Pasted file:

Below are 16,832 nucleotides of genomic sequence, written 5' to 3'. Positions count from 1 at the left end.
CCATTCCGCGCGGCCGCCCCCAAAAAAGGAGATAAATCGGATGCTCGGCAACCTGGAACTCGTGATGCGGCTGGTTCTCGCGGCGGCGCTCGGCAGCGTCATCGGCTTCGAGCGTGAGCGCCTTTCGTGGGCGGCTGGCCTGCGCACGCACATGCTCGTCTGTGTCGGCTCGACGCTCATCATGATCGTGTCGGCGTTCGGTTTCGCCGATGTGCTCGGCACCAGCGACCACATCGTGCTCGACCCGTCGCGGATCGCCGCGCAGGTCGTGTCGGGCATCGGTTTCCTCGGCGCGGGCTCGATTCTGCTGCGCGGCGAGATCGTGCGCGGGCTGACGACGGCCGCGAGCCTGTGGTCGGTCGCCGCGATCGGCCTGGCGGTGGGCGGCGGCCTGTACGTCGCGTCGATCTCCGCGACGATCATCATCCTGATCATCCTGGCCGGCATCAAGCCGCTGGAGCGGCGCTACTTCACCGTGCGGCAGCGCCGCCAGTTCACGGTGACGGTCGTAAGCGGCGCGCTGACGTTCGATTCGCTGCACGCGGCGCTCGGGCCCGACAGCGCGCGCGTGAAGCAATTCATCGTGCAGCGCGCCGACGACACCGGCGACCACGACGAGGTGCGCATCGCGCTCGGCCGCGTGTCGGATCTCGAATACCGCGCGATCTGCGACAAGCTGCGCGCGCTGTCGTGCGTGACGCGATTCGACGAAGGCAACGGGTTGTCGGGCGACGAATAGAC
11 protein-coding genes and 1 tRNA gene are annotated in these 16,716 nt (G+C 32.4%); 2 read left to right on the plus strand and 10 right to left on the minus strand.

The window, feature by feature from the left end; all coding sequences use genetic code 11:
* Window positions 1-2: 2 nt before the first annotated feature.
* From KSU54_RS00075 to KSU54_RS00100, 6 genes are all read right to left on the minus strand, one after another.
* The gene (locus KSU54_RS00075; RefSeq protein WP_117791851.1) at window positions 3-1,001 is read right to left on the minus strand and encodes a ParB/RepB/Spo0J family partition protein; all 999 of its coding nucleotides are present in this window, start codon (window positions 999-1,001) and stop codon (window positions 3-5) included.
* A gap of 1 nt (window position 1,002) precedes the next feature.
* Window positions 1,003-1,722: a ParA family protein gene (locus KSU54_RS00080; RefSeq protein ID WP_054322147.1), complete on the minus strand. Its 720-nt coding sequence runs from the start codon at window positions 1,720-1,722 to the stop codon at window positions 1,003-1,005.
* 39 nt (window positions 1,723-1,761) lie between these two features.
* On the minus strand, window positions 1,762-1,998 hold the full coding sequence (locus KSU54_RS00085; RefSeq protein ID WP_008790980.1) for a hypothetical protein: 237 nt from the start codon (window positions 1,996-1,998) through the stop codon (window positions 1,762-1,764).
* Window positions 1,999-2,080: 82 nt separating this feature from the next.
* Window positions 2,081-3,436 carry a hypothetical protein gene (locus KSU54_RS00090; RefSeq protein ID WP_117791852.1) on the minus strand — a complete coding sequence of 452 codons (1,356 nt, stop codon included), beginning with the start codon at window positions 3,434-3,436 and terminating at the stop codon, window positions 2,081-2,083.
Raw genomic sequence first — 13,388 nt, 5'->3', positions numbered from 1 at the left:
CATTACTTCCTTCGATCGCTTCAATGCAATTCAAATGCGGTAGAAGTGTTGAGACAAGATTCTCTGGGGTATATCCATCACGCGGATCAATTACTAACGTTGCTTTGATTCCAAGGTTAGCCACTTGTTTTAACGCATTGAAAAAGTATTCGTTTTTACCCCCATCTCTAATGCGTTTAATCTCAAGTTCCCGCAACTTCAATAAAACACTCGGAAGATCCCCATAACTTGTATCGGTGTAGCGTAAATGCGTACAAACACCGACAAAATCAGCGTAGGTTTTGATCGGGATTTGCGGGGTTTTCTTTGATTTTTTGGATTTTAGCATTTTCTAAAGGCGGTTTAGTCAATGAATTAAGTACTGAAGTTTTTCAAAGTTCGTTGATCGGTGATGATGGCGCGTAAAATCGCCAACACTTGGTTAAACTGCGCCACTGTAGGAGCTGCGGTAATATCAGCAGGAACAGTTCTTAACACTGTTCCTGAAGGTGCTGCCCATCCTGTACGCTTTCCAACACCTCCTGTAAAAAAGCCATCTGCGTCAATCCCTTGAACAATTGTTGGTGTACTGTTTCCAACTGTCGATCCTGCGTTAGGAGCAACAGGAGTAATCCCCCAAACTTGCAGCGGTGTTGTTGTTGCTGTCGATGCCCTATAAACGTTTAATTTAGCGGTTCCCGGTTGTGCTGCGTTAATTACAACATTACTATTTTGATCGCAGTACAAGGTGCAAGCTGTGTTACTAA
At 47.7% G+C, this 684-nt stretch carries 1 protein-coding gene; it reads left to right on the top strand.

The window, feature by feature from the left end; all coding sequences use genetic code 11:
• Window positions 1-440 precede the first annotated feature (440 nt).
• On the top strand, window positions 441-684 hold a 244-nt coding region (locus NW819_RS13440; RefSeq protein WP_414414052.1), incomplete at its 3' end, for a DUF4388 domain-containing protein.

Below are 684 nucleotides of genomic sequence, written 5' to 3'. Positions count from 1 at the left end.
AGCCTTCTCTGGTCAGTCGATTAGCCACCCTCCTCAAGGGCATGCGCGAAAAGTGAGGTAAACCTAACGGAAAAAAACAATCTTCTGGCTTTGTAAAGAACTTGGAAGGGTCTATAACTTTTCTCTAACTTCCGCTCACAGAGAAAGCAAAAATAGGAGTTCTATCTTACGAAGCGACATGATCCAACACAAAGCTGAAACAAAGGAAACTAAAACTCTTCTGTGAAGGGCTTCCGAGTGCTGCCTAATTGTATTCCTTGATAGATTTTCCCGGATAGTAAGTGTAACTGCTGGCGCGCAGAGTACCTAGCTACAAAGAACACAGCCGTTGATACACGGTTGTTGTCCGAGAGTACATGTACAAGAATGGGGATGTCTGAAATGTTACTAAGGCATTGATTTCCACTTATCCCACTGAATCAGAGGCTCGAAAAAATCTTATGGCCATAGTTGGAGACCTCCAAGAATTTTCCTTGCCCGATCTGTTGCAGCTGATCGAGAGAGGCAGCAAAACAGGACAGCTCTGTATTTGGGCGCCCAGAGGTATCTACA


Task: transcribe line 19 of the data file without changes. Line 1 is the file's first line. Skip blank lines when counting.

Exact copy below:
• On the top strand, window positions 441-684 hold a 244-nt coding region (locus NW819_RS13440; RefSeq protein WP_414414052.1), incomplete at its 3' end, for a DUF4388 domain-containing protein.